In this time when the economic injustice, racism, and related evils still embedded in our society have been freshly and powerfully brought to our attention, our hearts are filled with the need to do something now, and for our particular part of the Religious Society of Friends to make a statement and take specific action now. Every day of delay seems like a continued complicity in oppression and injustice. The deliberate and careful decision-making process to which Friends are committed, seeking a common discernment which all involved can embrace as a part of God’s vision and God’s unity for all of creation, feels like unnecessary and even wrong-headed delay. Justice delayed, as we remember from one of our Supreme Court justices, is justice denied.
This is right. If our hearts do not ache from the pain and suffering of our fellow human beings, we do not yet see creation with God’s eyes, or feel with God’s heart. At the same time, I find myself reflecting on what our current circumstances have to teach us about our past work on these same issues, and what that has to say about the way forward today.
As a young adult in the 1960s, I felt that the legislation passed with such great effort had largely put the issues of racism and discrimination behind us as a country. Yes, there were more classes of discrimination to identify and prohibit, and greater assistance that could and should be found for those of least income and resources, but the framework for a just society had been established. Democracy had spoken, and democracy had succeeded.
Today the shortcomings of democracy and “majority rule” are being exposed to us in dramatic, painful, and unavoidable ways. It does not take a majority to poison a society, and the fact that a majority has decided that a particular course of action is correct does not necessarily persuade the unconvinced minority that they should change their minds and hearts. The democratic method considers that a decision has been reached when one more than half the participants agree on a matter. There is no built-in motivation to continue to work toward bringing the minority into agreement with the majority view. Too many of us concerned with issues of racial and economic injustice in the 1960s neglected the need for that continued work after the legislative “victories” of that time. Now that neglect is coming home to roost.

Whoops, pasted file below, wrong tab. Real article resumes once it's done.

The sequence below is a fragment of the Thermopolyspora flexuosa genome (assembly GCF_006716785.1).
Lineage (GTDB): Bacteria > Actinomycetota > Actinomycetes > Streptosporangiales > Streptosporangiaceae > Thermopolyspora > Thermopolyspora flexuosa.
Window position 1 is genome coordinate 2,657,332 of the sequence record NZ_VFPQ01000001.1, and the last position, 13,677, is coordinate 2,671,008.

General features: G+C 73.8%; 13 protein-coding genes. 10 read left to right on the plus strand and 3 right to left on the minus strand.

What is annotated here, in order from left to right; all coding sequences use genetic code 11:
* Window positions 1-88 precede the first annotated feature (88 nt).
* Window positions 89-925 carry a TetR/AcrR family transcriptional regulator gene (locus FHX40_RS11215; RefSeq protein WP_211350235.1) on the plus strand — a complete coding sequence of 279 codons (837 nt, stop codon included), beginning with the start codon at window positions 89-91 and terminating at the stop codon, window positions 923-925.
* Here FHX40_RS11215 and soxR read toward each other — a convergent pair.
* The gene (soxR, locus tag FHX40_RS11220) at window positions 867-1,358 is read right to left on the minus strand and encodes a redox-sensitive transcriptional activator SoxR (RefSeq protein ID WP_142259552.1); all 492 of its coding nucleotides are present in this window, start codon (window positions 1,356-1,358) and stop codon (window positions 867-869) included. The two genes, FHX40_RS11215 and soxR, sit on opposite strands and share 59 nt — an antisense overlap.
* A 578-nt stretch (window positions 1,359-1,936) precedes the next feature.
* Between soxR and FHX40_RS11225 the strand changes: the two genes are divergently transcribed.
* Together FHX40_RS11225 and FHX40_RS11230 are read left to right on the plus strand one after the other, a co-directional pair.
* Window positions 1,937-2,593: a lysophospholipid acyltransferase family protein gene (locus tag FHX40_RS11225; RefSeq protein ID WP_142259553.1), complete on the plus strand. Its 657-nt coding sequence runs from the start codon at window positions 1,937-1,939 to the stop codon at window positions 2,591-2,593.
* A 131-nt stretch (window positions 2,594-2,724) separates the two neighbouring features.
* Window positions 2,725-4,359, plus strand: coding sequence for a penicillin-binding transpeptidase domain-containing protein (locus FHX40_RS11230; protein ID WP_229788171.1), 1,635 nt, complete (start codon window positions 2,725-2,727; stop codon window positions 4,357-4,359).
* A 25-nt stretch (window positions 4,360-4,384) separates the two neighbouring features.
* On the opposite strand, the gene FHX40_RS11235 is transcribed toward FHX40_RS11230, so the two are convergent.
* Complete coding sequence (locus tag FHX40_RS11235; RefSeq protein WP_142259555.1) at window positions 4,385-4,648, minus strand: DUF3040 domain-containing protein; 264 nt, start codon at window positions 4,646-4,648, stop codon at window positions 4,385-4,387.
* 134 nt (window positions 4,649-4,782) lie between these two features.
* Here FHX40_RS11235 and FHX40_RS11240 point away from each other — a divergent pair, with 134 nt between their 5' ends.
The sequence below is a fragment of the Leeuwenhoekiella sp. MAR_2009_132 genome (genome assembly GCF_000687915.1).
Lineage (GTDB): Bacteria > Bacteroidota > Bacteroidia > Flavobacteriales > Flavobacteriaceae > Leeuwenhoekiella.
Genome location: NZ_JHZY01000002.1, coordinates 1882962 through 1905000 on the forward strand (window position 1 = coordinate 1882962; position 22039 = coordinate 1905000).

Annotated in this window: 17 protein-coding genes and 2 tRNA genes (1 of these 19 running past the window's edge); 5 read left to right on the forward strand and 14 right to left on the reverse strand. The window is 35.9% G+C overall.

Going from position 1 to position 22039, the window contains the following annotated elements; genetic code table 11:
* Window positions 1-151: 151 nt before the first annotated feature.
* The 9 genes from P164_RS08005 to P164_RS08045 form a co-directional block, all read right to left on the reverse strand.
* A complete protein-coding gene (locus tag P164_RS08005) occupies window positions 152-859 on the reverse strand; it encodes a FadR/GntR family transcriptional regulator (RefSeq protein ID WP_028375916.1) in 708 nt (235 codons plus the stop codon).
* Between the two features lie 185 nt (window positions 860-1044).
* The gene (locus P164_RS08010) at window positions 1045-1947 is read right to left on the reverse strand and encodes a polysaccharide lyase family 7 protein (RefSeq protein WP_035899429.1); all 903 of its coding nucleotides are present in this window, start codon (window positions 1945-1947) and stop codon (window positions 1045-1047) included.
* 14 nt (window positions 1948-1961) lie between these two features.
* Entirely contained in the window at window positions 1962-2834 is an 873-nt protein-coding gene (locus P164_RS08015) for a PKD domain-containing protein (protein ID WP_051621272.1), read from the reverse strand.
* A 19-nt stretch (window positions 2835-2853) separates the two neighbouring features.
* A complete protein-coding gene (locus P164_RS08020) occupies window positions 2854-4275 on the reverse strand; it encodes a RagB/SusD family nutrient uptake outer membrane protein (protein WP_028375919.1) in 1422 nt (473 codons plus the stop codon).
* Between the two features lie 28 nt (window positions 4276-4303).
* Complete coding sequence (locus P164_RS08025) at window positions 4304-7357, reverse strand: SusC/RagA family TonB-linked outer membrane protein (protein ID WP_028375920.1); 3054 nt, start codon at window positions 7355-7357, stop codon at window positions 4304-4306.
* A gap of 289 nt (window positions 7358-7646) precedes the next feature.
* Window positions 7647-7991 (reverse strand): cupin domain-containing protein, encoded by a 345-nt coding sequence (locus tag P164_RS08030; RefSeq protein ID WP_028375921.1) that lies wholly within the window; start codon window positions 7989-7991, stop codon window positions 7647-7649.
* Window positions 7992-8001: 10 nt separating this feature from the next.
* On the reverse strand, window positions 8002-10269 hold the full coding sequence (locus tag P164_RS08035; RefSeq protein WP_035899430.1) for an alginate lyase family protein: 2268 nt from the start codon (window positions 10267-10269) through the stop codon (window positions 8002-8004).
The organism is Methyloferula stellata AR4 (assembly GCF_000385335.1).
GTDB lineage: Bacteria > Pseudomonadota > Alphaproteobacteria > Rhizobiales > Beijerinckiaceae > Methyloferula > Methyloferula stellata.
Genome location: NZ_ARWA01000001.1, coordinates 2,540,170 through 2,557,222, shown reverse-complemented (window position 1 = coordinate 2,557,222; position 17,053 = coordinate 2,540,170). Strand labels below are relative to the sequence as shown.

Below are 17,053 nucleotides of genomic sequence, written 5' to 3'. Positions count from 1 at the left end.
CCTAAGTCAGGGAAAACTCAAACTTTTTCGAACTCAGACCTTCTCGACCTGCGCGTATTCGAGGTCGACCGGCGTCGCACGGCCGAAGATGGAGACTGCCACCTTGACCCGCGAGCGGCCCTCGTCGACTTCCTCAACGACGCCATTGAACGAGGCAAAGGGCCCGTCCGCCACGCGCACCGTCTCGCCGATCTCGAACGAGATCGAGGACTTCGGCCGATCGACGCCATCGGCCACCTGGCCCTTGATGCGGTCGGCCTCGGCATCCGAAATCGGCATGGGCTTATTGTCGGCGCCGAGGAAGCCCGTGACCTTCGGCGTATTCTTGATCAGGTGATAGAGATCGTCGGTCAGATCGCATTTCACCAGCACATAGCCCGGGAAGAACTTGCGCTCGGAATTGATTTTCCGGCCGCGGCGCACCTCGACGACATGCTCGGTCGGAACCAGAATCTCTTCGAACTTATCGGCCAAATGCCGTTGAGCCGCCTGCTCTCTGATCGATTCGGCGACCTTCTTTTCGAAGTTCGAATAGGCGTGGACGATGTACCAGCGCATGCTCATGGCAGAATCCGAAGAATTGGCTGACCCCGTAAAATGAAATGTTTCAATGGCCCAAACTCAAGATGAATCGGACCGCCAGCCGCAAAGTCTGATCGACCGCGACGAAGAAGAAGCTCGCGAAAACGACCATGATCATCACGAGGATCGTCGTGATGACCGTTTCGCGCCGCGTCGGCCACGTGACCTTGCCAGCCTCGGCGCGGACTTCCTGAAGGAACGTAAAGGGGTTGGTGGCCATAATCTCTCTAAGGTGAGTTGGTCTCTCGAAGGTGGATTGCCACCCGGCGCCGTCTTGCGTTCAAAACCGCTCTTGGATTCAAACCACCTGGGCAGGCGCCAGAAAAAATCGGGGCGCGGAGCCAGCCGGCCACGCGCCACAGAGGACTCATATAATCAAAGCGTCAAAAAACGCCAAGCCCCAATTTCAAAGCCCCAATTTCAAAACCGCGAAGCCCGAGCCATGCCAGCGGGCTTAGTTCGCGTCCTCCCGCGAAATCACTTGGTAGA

Quaker decision-making considers that a decision has been reached only when all the body is in unity on the matter in question. That’s not necessarily the same as unanimity (though we rejoice when that is the case), but can be approximated by saying that unity happens when everyone agrees that the proposal is the right thing for this group at this time, even if personally one would choose differently. A decision happens not when a majority supports and a minority opposes the proposal, but when there is no longer a minority in opposition.
What we are experiencing on a national scale right now is that we will not, and cannot, achieve a just society (racially, economically, and every other way) by majority decree. It will only happen when we are persuaded as a nation that this is how we want to live together. For those Friends who are impatient or frustrated by the slow process of Quaker decision-making, that unconvinced group in your meeting is your very first mission field – the place to begin the work of helping the nation come to unity that we all want that just society, and we want to find a way to all work together in achieving it. Achieving that unity in our meetings is the only way the Quaker witness toward a just society can reach its full potential, and the work we do to move from majority opinion to full unity is our classroom for learning how to accomplish the greater task of catalyzing the same movement in the secular society around us.
(The views and opinions expressed in this blog are those of the apprentice authors, and not official statements of North Carolina Yearly Meeting (Conservative) or Iowa Yearly Meeting (Conservative) of the Religious Society of Friends.)